Should you pay off your mortgage early?
It’s a question personal finance experts have been debating for years. Some say it makes financial sense to invest that money in the stock market, while others say you won’t ever regret being 100% debt free.
In 2010, I set a personal goal to pay off my mortgage by March 2015, my 30th birthday. Following the steps below, I reached my goal several years ahead of schedule. I got rid of my $86,000 mortgage just 2 years after buying a one-bedroom condo in Atlanta, Georgia.
Here are the 6 steps I followed to pay off my mortgage faster
Step 1: I BOUGHT A HOME I COULD AFFORD
If you want to finance a home, you’ll need to get prequalified first. The bank will look at your overall financial picture and spit out an amount that you’re likely to get a loan for. Some people use this number to set a housing budget, but not me. The bank is just guessing. I examined my monthly budget and determined what I wanted to spend on housing. It ended up being much less than what the bank told me I could afford.
Step 2: I GOT A 15-YEAR MORTGAGE
I decided to calculate the difference between a 15-year mortgage and a 30-year one. Of course, a 15-year mortgage will always cost you more per month. The advantage is that you’ll save on interest charges because the term is shorter and the interest rate is lower. In my case, the interest rate for the 15-year loan was 0.75% lower than the 30-year mortgage.
Step 3: I SET A TARGET PAYOFF DATE
Shortly after moving into my new condo, I used an online mortgage payoff calculator to set a payoff goal that would be both challenging and attainable. I posted reminders of my goal around the condo and let my close family and friends know about it so they could help hold me accountable.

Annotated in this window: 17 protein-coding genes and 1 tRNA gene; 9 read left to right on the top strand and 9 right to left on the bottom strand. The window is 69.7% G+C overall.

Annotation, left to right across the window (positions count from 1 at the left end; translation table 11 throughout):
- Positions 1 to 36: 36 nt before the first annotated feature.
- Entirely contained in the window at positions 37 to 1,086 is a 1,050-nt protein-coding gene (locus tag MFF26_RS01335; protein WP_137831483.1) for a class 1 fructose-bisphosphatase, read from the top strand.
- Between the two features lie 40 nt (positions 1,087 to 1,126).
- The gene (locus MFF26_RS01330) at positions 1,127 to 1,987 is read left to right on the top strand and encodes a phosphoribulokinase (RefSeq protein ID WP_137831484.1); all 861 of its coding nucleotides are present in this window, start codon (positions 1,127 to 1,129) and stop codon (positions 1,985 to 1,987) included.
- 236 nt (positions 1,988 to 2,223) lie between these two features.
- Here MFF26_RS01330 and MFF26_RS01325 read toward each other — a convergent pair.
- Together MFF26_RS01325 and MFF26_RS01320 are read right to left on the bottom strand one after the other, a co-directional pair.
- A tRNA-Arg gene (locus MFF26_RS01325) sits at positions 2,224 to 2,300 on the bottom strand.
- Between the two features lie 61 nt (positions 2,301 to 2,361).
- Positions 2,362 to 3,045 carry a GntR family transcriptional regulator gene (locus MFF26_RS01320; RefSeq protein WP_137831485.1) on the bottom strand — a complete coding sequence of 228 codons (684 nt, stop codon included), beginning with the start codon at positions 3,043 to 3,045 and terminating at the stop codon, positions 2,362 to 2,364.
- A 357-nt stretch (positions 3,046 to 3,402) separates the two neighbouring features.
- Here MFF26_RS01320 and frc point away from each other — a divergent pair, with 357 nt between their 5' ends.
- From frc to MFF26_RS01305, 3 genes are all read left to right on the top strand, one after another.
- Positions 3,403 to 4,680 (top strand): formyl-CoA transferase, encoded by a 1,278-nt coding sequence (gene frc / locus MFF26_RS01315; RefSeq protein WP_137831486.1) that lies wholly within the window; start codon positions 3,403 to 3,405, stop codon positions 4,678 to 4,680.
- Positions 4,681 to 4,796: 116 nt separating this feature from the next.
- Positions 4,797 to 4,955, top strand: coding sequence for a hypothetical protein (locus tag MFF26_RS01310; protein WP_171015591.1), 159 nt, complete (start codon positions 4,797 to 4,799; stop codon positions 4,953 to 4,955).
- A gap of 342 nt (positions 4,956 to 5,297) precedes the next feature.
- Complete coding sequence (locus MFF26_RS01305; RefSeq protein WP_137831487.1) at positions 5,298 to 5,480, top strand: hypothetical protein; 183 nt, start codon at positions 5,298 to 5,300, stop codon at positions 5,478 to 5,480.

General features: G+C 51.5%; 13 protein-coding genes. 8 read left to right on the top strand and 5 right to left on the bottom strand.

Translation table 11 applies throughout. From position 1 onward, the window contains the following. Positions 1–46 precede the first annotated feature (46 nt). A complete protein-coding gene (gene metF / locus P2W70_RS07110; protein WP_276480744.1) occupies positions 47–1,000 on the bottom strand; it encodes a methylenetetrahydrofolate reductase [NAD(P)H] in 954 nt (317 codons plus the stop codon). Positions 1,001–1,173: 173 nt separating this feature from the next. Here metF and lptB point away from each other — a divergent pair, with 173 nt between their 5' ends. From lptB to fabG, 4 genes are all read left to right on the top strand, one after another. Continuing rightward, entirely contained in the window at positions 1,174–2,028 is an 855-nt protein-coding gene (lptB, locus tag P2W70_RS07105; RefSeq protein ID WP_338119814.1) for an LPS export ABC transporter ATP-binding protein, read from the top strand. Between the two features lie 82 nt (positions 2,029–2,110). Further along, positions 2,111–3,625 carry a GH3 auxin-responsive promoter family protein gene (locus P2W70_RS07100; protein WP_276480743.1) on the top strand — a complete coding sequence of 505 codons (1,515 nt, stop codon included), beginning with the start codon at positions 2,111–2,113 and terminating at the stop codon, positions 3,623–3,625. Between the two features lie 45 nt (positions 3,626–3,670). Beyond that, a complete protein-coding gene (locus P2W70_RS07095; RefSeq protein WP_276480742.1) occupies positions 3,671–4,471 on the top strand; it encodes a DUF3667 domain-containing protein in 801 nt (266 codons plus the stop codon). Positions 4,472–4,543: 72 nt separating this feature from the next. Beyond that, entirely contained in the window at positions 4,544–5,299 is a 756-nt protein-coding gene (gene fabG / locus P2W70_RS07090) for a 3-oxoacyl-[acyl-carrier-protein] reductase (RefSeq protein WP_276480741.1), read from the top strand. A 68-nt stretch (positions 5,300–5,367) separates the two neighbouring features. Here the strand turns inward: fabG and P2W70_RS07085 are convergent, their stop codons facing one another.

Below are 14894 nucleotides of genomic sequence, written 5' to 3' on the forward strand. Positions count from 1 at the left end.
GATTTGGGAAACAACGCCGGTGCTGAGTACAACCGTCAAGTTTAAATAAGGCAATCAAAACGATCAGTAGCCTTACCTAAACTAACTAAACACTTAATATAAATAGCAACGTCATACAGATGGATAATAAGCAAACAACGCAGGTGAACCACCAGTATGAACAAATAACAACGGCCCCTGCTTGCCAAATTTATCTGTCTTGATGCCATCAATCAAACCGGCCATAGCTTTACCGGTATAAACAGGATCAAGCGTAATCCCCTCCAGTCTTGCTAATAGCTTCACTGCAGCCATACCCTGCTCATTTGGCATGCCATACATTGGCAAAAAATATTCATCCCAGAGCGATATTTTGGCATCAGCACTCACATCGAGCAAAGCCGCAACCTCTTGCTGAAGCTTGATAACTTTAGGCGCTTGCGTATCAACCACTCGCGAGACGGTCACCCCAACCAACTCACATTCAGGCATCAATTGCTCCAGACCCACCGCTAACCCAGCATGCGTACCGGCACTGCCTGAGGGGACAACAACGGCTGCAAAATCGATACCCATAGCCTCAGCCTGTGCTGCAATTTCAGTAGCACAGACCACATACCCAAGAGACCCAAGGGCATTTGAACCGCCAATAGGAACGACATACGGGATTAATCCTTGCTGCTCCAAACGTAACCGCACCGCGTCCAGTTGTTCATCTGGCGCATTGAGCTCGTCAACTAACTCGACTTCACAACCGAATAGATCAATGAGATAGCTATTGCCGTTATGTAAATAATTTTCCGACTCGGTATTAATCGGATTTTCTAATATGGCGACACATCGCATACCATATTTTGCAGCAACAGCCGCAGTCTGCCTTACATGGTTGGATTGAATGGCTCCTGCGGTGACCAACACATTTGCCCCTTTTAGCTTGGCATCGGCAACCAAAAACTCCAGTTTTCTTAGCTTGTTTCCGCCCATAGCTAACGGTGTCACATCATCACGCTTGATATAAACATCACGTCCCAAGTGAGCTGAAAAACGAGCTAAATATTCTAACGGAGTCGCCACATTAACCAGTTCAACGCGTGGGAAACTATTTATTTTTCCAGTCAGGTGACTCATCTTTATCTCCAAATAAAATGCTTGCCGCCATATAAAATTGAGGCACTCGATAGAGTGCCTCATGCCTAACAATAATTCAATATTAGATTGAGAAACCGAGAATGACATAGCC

Step 4: I STARTED AUTOMATIC BIWEEKLY PAYMENTS
In order to speed up my mortgage payoff, I started automatic biweekly payments through my loan provider. I paid half of the monthly mortgage payment every 2 weeks. That’s basically the same as 13 monthly payments a year. My bank got the ball rolling on this for free, but some loan providers charge a fee. Give yours a call to talk over your options.
Step 5: I REDUCED EXPENSES AND INCREASED EARNINGS
I reviewed my budget from top to bottom to find ways to reduce expenses and increase my earnings. This is how I learned to sweat the small stuff because all of those credit and debit card purchases really add up!
Here are a few ways I saved:
- Cut cable service – Saved $600/year
- Switched car insurance providers – Saved $480/year
- Packed my lunch – Saved $1,000/year
- Made coffee at home – Saved $500/year
- Stopped buying new clothes – Saved $1,200/year
I also volunteered for extra shifts at the office, waited tables part-time, and picked up pet sitting gigs on Craigslist to make more money. I used all of my extra income, including tax refunds and work bonuses, to prepay the mortgage.
Step 6: I REWARDED MY SUCCESS
I never felt deprived throughout the mortgage payoff process because I rewarded myself along the way. For every $5,000 I knocked off my mortgage, I allowed myself $100 to spend on whatever I wanted. Sometimes I didn’t even use that money because I was so focused on reaching my goal. When I sent my final mortgage payment to the bank in December 2012, I booked a vacation to celebrate my freedom from debt.
Whether you plan to pay off your mortgage early or not, some of these steps can be applied to other types of debt. It all boils down to hard work. As a middle-class professional, paying off my $86,000 mortgage in 2 years was not easy. It required discipline, organization and most importantly, the right attitude.